Despite questionnaires and invited auditors, the upcoming synod on the family is still a synod of bishops. Is there any hope that the voices of families will be heard? Is there any hope that the voices of women will be heard when only a handful of handpicked women will be present (Pope Francis has appointed 30 women to attend the synod as auditors making contributions to the discussions, but only the 279 male members of the meetings can vote)? Is there any hope that there will be any changes in church teachings and discipline surrounding family life?
If the final recommendations of the synod are to have any real effect at the grassroots level, what happens behind closed doors must respond to what is going on outside, in the world. Pope Francis has re-opened the windows of the church, encouraging a freer atmosphere for dialogue. And, the People of God are talking. If the bishops attending the synod disregard the voice of the people, it will be to their detriment.
Abuse scandals, financial scandals, and hypocrisy within the leadership of the church have eroded the moral authority of many bishops in recent decades. And, yes, this too is a family issue. How many families have left the church from disillusionment and disgust? The synod is an opportunity, on the world stage, for bishops to show true servant leadership - humble leadership that acknowledges its own human weaknesses, understands the needs of those they serve, and responds in mercy to their struggles.
During the 2014 synod we were exposed to the clear lines of polarity within episcopal ranks. Some synod members come with the “smell of the sheep” on them. Like Pope Francis, these pastor bishops are immersed in the reality of the people they serve and have an understanding of the practical issues faced within their local cultures.
Sadly, some bishops live a cocooned existence in diocesan and curial halls. Others spend their energy gathering armies of culture warriors to defend each jot and title of church law regarding human sexuality and family life. Some expend more effort in fighting the legalization of same-sex marriage, for example, than in actively fighting the racism and sexism that feed the cycle of poverty and social inequality.
Today we have a pope who insists that we focus less on ideology and more on gospel action. His pastoral experiences in the slums of Buenos Aires lend him moral authority when speaking about the challenges faced by families. He promotes an open-door policy for the church, baptizing the children of single mothers when other priests refused. He recently said, “Churches, parishes, and institutions whose doors are closed should not call themselves churches. They should call themselves museums.”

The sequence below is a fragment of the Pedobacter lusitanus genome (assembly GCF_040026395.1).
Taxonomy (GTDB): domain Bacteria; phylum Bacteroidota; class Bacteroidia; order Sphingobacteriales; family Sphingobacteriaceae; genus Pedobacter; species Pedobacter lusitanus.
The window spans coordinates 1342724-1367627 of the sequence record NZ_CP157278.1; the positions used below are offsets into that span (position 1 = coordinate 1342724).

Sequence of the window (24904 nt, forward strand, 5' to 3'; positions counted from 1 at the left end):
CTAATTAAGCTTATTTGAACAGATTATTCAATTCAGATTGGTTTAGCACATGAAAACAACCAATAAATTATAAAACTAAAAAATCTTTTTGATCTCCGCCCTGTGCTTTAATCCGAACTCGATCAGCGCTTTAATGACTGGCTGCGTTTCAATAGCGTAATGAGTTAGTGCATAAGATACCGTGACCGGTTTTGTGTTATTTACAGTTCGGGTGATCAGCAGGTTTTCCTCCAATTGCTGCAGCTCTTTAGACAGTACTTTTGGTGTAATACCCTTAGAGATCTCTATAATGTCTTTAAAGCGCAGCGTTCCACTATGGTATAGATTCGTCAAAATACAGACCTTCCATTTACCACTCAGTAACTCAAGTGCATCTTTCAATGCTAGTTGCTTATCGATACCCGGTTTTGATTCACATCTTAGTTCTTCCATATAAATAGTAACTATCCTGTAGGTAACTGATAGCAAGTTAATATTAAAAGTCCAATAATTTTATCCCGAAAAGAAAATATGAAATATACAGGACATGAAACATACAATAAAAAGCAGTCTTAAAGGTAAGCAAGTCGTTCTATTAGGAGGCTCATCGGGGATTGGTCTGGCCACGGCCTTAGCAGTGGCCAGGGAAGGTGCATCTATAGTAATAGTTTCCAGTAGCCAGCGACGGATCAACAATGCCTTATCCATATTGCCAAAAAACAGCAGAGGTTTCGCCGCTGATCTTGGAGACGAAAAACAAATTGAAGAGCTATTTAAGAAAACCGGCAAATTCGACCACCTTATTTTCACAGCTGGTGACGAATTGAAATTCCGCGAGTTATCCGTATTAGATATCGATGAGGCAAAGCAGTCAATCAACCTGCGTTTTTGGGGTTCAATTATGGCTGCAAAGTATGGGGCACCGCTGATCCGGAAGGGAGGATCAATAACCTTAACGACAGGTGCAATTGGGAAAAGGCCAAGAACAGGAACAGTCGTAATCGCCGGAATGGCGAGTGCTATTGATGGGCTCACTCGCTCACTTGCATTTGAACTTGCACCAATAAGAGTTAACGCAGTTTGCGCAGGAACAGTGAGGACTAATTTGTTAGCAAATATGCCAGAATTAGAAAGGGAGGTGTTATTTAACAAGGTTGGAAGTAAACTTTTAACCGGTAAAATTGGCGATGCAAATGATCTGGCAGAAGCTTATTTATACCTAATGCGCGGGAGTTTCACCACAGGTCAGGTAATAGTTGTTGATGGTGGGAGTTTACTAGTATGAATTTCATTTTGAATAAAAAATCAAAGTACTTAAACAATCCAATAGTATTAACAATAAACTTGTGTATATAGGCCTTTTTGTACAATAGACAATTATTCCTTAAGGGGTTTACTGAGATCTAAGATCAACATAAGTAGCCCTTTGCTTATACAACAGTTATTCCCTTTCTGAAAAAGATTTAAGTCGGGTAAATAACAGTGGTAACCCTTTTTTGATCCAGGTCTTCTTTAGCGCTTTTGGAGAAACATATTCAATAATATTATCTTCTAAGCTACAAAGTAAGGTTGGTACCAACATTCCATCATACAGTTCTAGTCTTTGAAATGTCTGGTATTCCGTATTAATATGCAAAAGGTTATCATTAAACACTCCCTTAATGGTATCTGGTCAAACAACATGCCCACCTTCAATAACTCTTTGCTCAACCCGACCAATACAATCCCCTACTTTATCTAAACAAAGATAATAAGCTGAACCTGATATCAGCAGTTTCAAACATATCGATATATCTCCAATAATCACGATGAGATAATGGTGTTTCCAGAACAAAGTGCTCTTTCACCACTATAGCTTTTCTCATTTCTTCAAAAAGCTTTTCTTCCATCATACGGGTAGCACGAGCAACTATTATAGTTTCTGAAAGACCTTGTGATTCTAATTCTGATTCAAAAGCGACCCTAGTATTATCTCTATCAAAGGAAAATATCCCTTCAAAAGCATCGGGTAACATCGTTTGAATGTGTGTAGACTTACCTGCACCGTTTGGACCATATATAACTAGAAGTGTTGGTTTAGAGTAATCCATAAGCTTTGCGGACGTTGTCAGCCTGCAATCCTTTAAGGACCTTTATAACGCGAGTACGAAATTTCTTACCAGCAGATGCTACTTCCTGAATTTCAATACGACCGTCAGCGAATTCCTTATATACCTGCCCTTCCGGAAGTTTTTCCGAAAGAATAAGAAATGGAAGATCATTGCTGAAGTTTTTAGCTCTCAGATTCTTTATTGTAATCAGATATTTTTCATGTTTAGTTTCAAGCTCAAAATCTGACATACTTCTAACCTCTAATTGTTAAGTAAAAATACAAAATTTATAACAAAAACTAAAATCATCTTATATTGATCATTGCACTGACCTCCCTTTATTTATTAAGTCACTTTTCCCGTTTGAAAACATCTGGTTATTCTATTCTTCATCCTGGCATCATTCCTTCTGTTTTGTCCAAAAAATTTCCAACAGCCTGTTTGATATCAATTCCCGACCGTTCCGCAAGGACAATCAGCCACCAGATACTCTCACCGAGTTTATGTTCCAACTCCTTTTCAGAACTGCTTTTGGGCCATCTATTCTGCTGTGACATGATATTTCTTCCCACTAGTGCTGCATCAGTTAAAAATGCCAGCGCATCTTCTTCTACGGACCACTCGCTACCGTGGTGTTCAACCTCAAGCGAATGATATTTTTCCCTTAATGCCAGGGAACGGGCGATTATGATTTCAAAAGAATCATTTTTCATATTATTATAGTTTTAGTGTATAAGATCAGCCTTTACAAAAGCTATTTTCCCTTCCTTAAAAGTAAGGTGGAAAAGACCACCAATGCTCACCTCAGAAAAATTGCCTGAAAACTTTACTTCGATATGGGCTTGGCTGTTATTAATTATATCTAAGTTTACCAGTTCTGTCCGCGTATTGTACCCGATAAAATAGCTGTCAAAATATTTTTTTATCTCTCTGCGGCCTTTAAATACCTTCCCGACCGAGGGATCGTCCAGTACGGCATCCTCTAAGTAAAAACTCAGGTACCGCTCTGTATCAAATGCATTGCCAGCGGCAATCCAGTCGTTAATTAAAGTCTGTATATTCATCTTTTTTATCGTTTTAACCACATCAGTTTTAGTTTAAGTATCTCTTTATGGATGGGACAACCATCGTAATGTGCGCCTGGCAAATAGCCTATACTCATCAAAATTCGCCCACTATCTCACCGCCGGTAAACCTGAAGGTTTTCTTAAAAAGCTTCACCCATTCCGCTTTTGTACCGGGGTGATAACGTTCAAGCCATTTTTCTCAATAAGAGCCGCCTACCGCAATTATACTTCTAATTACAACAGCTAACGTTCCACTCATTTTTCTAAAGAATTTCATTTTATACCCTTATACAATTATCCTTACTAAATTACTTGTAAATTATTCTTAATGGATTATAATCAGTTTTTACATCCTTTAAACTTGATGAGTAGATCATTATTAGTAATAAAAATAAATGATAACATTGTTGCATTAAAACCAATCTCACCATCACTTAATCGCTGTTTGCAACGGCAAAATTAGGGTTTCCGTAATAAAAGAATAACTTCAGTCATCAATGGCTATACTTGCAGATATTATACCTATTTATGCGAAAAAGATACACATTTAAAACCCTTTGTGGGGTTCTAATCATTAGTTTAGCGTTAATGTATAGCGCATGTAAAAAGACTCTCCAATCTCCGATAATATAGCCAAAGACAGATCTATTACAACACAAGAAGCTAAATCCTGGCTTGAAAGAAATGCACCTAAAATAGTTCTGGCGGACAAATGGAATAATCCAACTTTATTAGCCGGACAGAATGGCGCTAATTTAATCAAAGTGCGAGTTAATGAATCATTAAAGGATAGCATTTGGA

How far to open the doors, and how to treat those who enter will be at the centre of many discussions at the synod. Opening the door of our churches is the first, and perhaps easiest step. We are happy to have our pews filled. The second step is welcoming all to the table of the Lord, and this is where disagreements will occur. What kind of hospitality says that you are welcome to sit with us, but are not invited to eat? How can we preach of covenant love, and then reject or attack the love of couples that do not fit into our vision of the perfect marriage and family?
How can we be pro-life without addressing the economic and political issues that leave so many women, men and children starving, homeless or fleeing the ravages of war? How can we speak of motherhood in glowing, poetic terms while ignoring continued gender inequality and violence against women?
We cannot expect the synod of bishops to heal the world of all her ills. Neither can we expect, nor should we expect, the bishops to throw aside core beliefs of our Catholic faith. At the heart of our faith is the great commandment of loving God and loving each other. Over the years we have developed numerous doctrines on how that love should be expressed and lived. History shows that some of these doctrines can and have evolved over the years as we gain newer and deeper understandings of human nature and our relationship with each other and with our God.
It is possible that this synod will merely reiterate all the existing doctrines and disciplines of the church, while blaming a catechetically ignorant laity on the current crises in family life. I hope this doesn't happen. It will constitute a missed opportunity for much-needed reconciliation and mercy for our church and her people.
It is also possible that Pope Francis will nudge his fellow bishops to listen well to the voice of the people, and seek prophetic and courageous solutions to the challenges faced by families around the world. If this happens, then the XIV Ordinary General Assembly of the Synod of Bishops will become a providential moment in church history.
Moyer blogs at http://catholicdialogue.com/. She lives in Gimli, Man., with her husband David. They have five adult children and four grandchildren.